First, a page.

If you look at a cinnamon stick, it’s easy to see how this spice is made from the bark of a tree. The same goes for whole nutmeg, which is the seed of a fruit. In their ground forms, cinnamon is a fine powder with a rust color, nutmeg coarser and a speckled brown. While similar in flavor, the two are easily distinguishable and often used together, but are also somewhat interchangeable. Nutmeg is often suggested as a substitute for anyone with allergies to cinnamon, for instance (at a ratio of ¼ teaspoon nutmeg for each teaspoon of cinnamon). Cinnamon is considered to be sweeter and more floral than nutmeg, with a brighter (think citrusy) note and a more pronounced flavor in the finished product. Nutmeg, on the other hand, is warmer, earthier (some say woodsy) and with a slight tinge of camphor; it is often used to lend a subtle background note. Both spices are commonly used in sweet and savory dishes.

7. History of Cinnamon

Spice of the Pharaohs

Cinnamon has been a precious commodity for thousands of years, and it wasn't until fairly recently that anyone who wasn't a king or nobility could afford it.

Cinnamon Route

As far back as the 2nd millennium BCE, traders braved the dangers of the ocean in primitive canoes, taking cassia cinnamon bark from Indonesia all the way to Madagascar. Because of the difficulty of distribution, cinnamon has been more valuable than gold at certain times.

This path has been called the 'cinnamon route' by modern scholars, although that is somewhat misleading, as the spice was really cassia from China and Southeast Asia, not true cinnamon from Sri Lanka. These plants are cousins and have many of the same properties, but also have a number of subtle differences.

There is some evidence that these early traders made it all the way around the Cape of Good Hope – making them the earliest known sailors to have accomplished this feat. Scholars point to the number of goods from Indonesia that have been found in Western Africa – such as yams.

Scholars believe that the cinnamon route went from Indonesia west to Africa over open ocean, rather than up to Continental Asia and along the coast.

8. Q&A About Cinnamon

Are there different varieties of cinnamon?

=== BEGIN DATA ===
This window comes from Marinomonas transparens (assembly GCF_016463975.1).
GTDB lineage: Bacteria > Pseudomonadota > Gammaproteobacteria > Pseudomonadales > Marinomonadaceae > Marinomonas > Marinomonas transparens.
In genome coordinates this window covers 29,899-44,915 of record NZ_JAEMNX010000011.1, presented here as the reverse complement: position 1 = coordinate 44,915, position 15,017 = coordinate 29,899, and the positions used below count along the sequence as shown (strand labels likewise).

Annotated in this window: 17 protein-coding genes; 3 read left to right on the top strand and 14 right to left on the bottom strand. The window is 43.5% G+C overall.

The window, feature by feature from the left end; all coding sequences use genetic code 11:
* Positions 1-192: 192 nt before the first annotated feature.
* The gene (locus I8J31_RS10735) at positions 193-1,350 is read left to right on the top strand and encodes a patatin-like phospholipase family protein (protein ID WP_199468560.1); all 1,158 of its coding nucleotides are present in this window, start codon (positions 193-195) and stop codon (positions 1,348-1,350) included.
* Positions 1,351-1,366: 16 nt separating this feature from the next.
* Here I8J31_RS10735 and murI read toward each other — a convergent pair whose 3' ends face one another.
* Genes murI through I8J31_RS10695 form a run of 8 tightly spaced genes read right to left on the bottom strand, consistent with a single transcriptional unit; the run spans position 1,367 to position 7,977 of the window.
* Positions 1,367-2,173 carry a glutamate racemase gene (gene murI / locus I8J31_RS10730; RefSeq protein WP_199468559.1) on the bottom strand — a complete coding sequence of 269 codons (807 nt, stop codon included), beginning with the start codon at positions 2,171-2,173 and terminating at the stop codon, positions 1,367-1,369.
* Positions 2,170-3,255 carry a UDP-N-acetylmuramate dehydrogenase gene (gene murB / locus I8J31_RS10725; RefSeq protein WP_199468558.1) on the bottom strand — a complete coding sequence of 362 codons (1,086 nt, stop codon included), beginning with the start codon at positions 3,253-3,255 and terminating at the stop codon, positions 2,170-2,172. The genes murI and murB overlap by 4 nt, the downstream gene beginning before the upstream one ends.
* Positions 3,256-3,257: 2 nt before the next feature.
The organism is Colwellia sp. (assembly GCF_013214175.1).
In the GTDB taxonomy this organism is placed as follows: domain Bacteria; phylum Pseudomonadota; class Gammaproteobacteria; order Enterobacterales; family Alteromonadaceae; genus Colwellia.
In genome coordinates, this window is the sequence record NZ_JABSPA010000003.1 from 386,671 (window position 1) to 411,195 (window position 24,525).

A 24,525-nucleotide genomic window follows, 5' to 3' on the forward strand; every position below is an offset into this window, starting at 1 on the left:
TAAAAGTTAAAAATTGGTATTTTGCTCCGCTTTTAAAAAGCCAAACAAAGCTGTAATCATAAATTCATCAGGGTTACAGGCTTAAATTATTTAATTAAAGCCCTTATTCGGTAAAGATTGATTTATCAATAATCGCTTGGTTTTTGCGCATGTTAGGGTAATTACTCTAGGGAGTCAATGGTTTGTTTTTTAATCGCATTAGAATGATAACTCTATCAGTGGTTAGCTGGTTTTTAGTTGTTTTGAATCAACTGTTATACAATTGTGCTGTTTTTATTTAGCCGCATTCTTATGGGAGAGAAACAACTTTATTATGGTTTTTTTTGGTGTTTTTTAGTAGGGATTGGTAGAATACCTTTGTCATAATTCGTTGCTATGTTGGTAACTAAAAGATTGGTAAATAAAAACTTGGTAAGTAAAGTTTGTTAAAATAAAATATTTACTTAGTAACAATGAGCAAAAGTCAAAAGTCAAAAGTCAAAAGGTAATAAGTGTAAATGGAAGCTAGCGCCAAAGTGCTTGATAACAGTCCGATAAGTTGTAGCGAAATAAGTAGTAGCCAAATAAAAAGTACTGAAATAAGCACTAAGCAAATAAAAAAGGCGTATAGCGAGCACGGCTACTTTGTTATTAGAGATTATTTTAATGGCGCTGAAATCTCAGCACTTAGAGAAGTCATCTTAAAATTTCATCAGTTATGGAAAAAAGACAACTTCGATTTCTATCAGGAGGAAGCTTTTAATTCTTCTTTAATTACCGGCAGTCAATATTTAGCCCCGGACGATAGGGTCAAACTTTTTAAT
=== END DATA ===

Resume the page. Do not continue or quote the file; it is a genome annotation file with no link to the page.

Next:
There are two main types of cinnamon – Cinnamon zeylanicum (true cinnamon) from Ceylon (now Sri Lanka) and Cinnamomum cassia (Chinese cinnamon or simply cassia) from China and Southeast Asia.

What is the difference between Chinese and Ceylon cinnamon?

Chinese cinnamon is darker, its sticks are harder and are hollow in the middle, its aroma is more powerful, its less sweet, and it contains 10 to 20 times more coumarin (.4% - .8% compared to .03% - .04% for true cinnamon).

How does a cinnamon tree reproduce?

All cinnamon trees produce flowers, which when pollinated, produce fruit (non-editable for humans).  The fruit contains seeds, which get scattered by animals and the wind.

How well do cinnamon trees compete with other plants?

Cinnamon trees are very aggressive reproducers. They grow a canopy to choke out sunlight, killing off any competition. These trees can quickly take over entire sections of forests.

How is cinnamon harvested?

Cinnamon is harvested by hand. Branches are cut from the trees and then the outer layer of bark is peeled away. The inner bark is removed in large strips and left to dry.

9. Nutritional Information

Calorie 6 Calories from Fat 1
Total Fat < 0.1g < 1%
Saturated Fat < 0.1g < 1%
Polyunsaturated Fat 0g  
Monounsaturated Fat 0g  
Cholesterol 0mg 0%
Sodium 1mg < 1%
Potassium 11.5mg  
Total Carbohydrate 1.8g < 1%
Dietary Fiber 1.2g 5%
Sugar < 0.1g  
Protein < 0.1g  
Vitamin A 0% Vitamin C 0%
Calcium 0% Iron 0%

 

10. Research

About Cinnamon

"CLASSIFICATION." CLASSIFICATION. Bio Web Uwlax, 2009. Web. 26 Apr. 2016. <http://bioweb.uwlax.edu/bio203/s2009/bero_jacl/Site_2/Classification.html>.

"HABITAT." HABITAT. Bio Web Uwlax, n.d. Web. 26 Apr. 2016. <http://bioweb.uwlax.edu/bio203/s2009/bero_jacl/Site_2/Habitat.html>.

"ONE OF THE OLDEST SPICES KNOWN TO MAN." ONE OF THE OLDEST SPICES KNOWN TO MAN. Bio Web Uwlax, n.d. Web. 26 Apr. 2016. <http://bioweb.uwlax.edu/bio203/s2009/bero_jacl/Site_2/Cultivation.html>.

"HAVE YOU HEARD?" HAVE YOU HEARD? Bio Web Uwlax, n.d. Web. 26 Apr. 2016. <http://bioweb.uwlax.edu/bio203/s2009/bero_jacl/Site_2/Interesting_Facts.html>.

"REPRODUCTION." REPRODUCTION. Bio Web Uwlax, n.d. Web. 26 Apr. 2016. <http://bioweb.uwlax.edu/bio203/s2009/bero_jacl/Site_2/Reproduction.html>.

"In Pictures: Sri Lanka's Spice of Life." In Pictures: Sri Lanka's Spice of Life. BBC News, n.d. Web. <http://news.bbc.co.uk/2/shared/spl/hi/picture_gallery/07/south_asia_sri_lanka0s_spice_of_life/html/5.stm>.

Leech, Joe. "10 Evidence-Based Health Benefits of Cinnamon." RSS 20. Authority Nutrition, 02 Dec. 2014. Web. 26 Apr. 2016. <https://authoritynutrition.com/10-proven-benefits-of-cinnamon/>.